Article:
The First Generation Ford Bronco

The concept of the Ford Bronco was developed by the same two men who came up with the idea for the Mustang and subsequently created the pony car genre, forever transforming the American sports car market.

The men were Ford product manager Donald N. Frey and Lee Iacocca, and in the 1960s they were likely the two most important men working at Ford, and certainly two of the most influential in the American motor industry. They developed the Ford Bronco concept to compete with the International Harvester Scout, Jeep CJ, and the Land Rovers coming out of Britain.

The engineering was kept simple, front and rear axles were borrowed from the F-100, as well as the brakes. A simple box-section ladder chassis was developed with a 92 inch wheelbase – offering excellent manoeuvrability off-road.

The first engine offered was the reliable 170 cubic inch straight-6 with solid valve lifters, a heavy duty oil pump, and a carburettor with a float bowl designed to tolerate tilting.

Ford Bronco

The body design was kept simple, with not much consideration given to aerodynamics. The windscreen is a flat pane of glass and both door skins are identical – with the exception of the location drilled for handles and hinges.

The first generation Bronco was built between 1966 and 1977, and over the course of its life additional engine options were added to offer more power. Starting with the original 170 straight-6, the 200 straight-6 was next, followed by a 289 V8 and a 302 V8 – the latter of which offered 205 hp – which was probably slightly more than was wise considering the suspension and brakes on offer.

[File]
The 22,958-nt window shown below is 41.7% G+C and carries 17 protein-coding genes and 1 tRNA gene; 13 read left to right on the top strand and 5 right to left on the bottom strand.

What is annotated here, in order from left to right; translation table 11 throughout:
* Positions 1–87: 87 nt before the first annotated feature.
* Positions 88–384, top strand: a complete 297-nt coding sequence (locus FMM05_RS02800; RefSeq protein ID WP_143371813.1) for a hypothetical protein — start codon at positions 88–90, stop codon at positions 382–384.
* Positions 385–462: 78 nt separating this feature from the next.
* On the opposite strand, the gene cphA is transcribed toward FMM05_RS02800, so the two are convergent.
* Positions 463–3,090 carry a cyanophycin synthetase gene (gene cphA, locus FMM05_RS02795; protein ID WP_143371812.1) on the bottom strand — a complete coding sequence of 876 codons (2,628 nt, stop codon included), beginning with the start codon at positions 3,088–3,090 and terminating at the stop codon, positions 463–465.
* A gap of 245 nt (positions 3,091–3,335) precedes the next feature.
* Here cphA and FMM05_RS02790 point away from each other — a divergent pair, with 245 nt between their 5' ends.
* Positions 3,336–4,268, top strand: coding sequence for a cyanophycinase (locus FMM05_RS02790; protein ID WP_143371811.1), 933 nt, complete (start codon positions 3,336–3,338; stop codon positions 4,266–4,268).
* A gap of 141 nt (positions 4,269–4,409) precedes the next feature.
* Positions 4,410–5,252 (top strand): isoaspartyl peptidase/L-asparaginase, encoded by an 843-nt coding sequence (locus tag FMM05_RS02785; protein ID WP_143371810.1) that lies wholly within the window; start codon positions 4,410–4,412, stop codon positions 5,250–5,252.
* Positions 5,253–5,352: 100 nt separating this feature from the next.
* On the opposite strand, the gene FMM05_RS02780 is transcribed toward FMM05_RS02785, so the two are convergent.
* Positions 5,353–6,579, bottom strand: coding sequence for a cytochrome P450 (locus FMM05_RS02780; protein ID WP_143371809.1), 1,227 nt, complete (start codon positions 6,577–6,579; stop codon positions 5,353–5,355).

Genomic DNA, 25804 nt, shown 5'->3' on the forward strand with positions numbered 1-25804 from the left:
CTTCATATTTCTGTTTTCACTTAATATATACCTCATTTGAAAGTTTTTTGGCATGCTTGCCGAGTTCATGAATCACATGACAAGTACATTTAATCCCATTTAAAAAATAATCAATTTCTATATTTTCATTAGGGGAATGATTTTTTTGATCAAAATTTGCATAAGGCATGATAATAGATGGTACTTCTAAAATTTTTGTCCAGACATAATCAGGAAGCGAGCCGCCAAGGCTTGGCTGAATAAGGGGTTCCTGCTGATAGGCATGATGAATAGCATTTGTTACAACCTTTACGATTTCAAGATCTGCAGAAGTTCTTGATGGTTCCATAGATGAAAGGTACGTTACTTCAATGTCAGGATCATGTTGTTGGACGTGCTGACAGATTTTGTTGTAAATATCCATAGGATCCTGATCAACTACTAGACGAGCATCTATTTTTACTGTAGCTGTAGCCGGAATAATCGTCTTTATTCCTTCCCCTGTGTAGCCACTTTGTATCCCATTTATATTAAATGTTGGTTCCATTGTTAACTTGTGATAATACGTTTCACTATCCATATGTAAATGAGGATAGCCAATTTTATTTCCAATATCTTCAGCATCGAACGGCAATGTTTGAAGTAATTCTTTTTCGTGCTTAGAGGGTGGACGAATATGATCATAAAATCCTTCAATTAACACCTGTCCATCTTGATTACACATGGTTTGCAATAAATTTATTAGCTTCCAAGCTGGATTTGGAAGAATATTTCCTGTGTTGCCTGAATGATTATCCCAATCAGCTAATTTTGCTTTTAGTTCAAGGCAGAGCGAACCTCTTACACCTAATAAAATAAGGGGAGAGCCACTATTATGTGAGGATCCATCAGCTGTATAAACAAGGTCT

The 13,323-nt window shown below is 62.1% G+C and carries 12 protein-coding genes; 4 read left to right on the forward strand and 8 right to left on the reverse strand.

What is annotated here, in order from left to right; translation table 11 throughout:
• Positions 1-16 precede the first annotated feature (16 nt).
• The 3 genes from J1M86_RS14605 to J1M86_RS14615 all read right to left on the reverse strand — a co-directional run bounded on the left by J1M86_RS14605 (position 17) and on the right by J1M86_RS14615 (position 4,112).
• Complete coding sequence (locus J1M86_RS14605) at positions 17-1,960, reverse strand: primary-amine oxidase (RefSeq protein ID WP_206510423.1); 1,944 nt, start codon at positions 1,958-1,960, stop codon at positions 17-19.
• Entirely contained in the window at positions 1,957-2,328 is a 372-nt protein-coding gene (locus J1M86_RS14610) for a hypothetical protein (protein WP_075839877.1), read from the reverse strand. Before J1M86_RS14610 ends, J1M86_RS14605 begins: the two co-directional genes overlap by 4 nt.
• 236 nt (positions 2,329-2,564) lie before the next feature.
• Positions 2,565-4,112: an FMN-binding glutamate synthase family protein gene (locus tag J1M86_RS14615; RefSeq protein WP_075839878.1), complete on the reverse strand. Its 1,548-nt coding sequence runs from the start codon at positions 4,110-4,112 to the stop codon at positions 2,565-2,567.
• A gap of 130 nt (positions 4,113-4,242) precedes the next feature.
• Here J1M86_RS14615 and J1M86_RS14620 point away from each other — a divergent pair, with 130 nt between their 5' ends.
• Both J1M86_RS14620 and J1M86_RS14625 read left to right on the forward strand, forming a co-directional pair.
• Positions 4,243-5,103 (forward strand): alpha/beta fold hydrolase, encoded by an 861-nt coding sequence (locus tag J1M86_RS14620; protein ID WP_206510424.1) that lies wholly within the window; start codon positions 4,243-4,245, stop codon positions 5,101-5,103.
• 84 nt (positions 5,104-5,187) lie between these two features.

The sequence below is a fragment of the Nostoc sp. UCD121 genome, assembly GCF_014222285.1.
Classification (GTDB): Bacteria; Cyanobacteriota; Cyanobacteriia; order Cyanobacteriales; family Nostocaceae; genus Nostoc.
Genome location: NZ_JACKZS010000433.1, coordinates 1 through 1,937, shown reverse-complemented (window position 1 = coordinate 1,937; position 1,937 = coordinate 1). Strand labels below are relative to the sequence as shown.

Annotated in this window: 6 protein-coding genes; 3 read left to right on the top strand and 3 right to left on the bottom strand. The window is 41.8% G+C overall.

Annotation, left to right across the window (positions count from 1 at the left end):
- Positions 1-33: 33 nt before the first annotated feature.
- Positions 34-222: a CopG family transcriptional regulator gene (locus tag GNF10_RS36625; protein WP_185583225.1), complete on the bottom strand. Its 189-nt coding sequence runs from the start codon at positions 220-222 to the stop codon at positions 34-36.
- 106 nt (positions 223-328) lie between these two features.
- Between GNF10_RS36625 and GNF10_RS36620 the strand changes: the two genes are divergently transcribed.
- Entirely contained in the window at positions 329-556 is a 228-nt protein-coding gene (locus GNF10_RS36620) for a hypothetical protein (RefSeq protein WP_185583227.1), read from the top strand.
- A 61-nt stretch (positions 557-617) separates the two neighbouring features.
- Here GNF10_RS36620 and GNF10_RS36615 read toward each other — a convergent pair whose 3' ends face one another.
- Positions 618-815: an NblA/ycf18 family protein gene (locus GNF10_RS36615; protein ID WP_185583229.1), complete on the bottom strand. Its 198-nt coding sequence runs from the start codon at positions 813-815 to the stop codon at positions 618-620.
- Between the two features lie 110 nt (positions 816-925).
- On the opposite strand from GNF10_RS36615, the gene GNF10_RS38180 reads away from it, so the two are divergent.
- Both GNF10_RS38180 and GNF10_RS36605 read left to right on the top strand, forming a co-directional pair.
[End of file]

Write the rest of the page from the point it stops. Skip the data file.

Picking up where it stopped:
Ford built second, third, fourth, and fifth generation Broncos – the fifth generation was made famous for all the wrong reasons by O. J. Simpson in 1994. In more recent years Ford announced that the Bronco would be returning in 2020, this immediately set the automotive world alight with speculation – with many hoping it would be a return to the simpler styling of the first generation Bronco, following in the footsteps of the retro-futuristic Mustang released in 2005.

The 1975 Ford Bronco Custom Shown Here

The Bronco you see here has been comprehensively rebuilt to ensure it’ll have no problem at all keeping up with modern traffic. The most significant upgrade is the fitment of a Ford 302 cubic inch V8 under the hood with an MSD ignition, Edelbrock heads, an Edelbrock manifold, and a custom stainless exhaust.

Power is sent back to a 3-speed manual transmission with a Hurst shifter, and the Bronco rides on American Racing-style alloy wheels with Warn locking hubs, shod with Pro Comp All Terrain tires. The wheel arches have flares fitted, albeit subtle ones, in order to keep the wider-than-stock tires covered.

Ford Bronco 302 Engine

There are twin bucket seats up front, with a wood-rimmed steering wheel, with a diameter that tells you that the Bronco has power-steering fitted. The original speedometer has been replaced with a modern digital gauge that displays voltage, fuel remaining, oil pressure, and coolant temperature along with the speedometer and tachometer. A “Tuffy” center console is fitted, and equipped with a CD player with an iPhone connector, while the dashboard retains the original controls and Ford radio/cassette player.

RM Sotheby’s will be offering the Bronco as part of the Dingman Collection on the weekend of the 23rd of June with an estimated value of between $40,000 and $70,000 USD. If you’d like to read more about it or register to bid you can click here to visit the listing.

Ford Bronco Rims

Ford Bronco Grille

Ford Bronco Badge

Ford Bronco Sill

Ford Bronco Interior

Ford Radio

Hurst Shifter

Ford Bronco 302 Engine

Ford Bronco Interior

Ford Bronco Back

Ford Bronco Wheel

Ford Bronco

Ford Bronco

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Published by Ben Branch -